- Consultant nurse David Ferguson has been made an MBE for dedicating his career to improving care for mentally ill patients with learning disabilities.
The 55- year-old from Bishopstoke, who is due to take early retirement from his role at Southern Health in March, has been working in the field for more than 30 years.
During that time one of his major achievements was working with universities across the country to develop a foundation degree for health care support workers.
“I was totally taken by surprise and it was huge honour for just doing my job. I’m very proud to be recognised for the work that I have done,” he said.
- Dr Steve Connor, chief executive and founder of the national Centre for Domestic Violence (NCDV), has been honoured with an OBE for services to victims of domestic violence.
Dr Connor, 38, from Alton, founded the NCDV in 2002, the then London Centre for Domestic Violence, and has since worked tirelessly to ensure its continued growth, which has seen it become a national organisation helping more than 10,000 victims a year to take out injunctions against their partners.
- Hampshire police inspector Julie Fry, becomes an MBE for her work in ensuring increased reporting of hate crime and improved confidence in policing from the lesbian, gay, bisexual and transgender (LGBT) community.
A member of the Gay Police Association, Inspector Fry recognised the need to form a group supporting LGBT staff working for Hampshire Constabulary.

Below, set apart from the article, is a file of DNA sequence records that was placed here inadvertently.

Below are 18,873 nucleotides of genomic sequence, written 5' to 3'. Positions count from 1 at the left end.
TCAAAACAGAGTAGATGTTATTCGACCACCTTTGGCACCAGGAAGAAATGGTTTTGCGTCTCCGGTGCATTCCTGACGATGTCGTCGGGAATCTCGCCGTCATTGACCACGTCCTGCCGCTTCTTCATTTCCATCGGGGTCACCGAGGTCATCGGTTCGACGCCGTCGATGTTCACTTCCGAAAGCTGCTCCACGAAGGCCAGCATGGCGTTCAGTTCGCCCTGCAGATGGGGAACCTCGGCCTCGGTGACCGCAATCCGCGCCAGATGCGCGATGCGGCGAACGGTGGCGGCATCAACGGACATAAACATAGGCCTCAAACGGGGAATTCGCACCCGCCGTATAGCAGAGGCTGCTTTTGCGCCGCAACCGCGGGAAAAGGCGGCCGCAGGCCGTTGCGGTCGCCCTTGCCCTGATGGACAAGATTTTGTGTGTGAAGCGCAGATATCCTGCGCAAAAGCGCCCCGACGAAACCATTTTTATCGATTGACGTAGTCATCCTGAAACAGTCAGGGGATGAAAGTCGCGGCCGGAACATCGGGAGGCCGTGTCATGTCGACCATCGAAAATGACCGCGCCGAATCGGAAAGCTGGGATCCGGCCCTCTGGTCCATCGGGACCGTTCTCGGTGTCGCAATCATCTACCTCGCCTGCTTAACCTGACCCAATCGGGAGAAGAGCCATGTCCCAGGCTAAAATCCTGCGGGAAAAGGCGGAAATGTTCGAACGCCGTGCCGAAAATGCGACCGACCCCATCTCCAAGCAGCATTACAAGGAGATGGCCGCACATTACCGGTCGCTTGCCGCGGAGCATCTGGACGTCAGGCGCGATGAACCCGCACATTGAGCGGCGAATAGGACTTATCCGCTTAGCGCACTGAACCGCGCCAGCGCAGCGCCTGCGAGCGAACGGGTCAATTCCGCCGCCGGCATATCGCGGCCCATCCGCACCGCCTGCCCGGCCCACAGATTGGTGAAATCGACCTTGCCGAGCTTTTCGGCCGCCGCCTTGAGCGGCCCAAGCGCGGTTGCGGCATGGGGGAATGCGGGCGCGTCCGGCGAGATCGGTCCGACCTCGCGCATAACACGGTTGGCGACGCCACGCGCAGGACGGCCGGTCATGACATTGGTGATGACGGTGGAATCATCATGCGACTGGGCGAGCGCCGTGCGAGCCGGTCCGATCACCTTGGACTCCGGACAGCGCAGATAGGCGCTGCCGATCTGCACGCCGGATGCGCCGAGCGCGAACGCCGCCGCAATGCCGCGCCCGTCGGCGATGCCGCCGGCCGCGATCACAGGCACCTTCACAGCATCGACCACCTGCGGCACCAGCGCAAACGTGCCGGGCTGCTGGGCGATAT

Throughout her 21 years of service she also provided increased support to members of the LGBT community and as a result of her work, victims of crime from these communities are offered support from specially trained Lesbian and Gay Liaison Officers.
- The Maritime and Coastguard Agency (MCA) based in Southampton is celebrating after Richard Wootton, the MCA’s communications infrastructure manager, has become a MBE for his services to the sevice over 15 years.
The 57-year-old, from Gosport, has been instrumental in work to improve the communications infrastructure as part of a programme to modernise the service.
- Tracey McAdam, manager of Eastleigh College House, which caters for people with moderate learning disabilities.
has been made MBE for her services to education.
Last year, the facility was judged ‘outstanding’ in all four Ofsted categories following a snap inspection.
- Also honoured for her work in education is Pat Usher, who worked for Southampton university for almost 40 years, and has been made an MBE for services to education.
Now retired the 64-year-old Bitterne woman, has championed equality for women, disabled students, ethnic minorities and international students in her role as university administrator.
- Businessman Michael Wells, founder of Lochs and Glens Holidays, receives an OBE for services to tourism and charity.
Mr Wells, 74, of Beaulieu, started Lochs and Glens Holidays specialising in coach trips to Scotland and owns seven hotels in the Highlands, in 1979.